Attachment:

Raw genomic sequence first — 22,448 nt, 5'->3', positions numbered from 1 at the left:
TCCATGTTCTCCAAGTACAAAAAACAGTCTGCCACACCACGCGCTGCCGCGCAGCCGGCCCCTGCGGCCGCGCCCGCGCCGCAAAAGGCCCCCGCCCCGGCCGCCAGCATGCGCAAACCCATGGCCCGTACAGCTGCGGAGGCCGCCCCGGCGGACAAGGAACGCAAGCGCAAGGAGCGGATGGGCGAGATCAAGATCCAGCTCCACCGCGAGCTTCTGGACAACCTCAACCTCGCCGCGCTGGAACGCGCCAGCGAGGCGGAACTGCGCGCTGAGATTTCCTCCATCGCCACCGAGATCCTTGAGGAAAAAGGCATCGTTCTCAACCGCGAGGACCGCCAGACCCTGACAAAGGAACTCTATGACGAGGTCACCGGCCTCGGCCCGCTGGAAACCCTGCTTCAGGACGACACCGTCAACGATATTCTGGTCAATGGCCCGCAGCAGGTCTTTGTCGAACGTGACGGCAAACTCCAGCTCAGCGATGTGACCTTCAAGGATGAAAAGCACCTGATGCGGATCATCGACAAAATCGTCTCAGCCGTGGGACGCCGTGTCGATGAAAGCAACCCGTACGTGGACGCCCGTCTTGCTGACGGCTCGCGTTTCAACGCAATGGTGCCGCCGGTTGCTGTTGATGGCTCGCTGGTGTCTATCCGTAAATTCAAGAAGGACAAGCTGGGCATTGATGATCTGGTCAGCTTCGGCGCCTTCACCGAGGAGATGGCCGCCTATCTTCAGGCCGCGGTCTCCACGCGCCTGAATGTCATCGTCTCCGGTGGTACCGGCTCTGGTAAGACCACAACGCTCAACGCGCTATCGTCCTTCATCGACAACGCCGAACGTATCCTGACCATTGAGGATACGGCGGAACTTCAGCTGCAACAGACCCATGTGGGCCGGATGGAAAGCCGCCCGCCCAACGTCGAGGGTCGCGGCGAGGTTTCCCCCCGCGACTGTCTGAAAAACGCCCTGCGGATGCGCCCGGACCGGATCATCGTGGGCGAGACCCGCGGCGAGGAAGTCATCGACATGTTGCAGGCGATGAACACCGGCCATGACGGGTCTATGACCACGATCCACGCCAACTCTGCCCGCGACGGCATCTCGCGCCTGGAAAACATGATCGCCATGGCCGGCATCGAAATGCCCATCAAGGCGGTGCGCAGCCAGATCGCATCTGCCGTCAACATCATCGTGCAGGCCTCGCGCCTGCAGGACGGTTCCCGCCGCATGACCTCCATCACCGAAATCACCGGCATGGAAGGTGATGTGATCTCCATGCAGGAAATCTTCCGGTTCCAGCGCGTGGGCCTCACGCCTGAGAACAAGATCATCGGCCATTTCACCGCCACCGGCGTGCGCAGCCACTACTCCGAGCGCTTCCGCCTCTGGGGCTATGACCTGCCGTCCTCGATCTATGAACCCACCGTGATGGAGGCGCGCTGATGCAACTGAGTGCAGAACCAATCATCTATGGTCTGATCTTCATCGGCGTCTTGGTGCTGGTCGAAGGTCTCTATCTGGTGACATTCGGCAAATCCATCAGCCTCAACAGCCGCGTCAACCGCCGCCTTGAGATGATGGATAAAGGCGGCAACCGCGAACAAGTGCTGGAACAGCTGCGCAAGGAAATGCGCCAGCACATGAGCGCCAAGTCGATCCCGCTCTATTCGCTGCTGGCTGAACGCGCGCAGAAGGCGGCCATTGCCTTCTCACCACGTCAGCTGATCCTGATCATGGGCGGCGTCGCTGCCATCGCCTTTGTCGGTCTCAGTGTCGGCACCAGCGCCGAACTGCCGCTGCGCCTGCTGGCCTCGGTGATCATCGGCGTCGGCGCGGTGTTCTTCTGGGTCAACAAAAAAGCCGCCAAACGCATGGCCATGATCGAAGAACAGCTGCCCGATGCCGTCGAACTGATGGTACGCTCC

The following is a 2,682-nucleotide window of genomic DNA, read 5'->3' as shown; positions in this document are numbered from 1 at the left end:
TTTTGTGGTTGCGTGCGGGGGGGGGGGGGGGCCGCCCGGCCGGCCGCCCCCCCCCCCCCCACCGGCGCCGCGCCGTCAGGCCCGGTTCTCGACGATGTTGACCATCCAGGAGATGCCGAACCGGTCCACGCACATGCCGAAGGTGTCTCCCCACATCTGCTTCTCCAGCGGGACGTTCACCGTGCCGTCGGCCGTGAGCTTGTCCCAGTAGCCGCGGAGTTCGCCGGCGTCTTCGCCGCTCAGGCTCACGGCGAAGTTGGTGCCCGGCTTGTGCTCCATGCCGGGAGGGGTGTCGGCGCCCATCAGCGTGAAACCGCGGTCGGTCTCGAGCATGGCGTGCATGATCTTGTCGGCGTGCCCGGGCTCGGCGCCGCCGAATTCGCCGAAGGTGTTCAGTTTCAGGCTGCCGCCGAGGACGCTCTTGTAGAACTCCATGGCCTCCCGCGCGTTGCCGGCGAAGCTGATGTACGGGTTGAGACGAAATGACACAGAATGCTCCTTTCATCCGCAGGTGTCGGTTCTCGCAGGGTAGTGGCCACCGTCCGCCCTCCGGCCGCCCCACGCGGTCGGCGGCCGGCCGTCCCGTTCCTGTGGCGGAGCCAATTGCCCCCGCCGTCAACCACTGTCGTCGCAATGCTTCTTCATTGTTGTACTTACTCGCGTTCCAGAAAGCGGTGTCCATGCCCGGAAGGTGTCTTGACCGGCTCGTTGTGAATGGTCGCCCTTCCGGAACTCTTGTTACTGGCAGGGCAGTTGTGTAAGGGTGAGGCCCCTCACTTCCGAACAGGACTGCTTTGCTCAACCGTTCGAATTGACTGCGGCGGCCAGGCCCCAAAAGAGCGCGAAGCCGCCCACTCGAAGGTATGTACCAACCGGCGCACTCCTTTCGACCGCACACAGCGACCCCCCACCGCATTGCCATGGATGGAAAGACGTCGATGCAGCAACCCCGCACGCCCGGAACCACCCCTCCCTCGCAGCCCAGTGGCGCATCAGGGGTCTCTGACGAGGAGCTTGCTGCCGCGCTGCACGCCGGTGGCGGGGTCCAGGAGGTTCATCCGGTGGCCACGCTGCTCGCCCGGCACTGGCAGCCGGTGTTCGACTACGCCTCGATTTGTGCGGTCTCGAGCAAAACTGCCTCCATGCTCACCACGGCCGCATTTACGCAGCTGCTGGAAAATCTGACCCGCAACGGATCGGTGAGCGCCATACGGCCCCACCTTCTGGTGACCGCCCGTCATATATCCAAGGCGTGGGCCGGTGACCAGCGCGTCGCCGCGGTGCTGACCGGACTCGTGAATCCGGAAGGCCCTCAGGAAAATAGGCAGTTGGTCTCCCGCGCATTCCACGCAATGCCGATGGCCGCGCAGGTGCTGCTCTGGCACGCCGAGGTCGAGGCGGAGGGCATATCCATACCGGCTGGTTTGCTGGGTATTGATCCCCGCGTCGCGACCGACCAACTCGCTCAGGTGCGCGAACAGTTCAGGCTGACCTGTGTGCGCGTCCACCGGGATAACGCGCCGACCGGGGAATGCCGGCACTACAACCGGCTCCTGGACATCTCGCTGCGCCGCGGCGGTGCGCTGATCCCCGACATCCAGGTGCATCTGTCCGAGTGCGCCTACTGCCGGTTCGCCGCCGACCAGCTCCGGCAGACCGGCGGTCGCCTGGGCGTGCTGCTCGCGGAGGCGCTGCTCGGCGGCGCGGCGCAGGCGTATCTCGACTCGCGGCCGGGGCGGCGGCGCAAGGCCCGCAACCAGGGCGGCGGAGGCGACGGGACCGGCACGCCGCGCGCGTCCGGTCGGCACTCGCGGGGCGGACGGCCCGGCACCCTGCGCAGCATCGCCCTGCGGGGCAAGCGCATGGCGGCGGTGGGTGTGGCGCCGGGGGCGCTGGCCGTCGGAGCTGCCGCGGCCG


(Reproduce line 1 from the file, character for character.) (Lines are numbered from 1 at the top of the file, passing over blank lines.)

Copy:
Raw genomic sequence first — 22,448 nt, 5'->3', positions numbered from 1 at the left: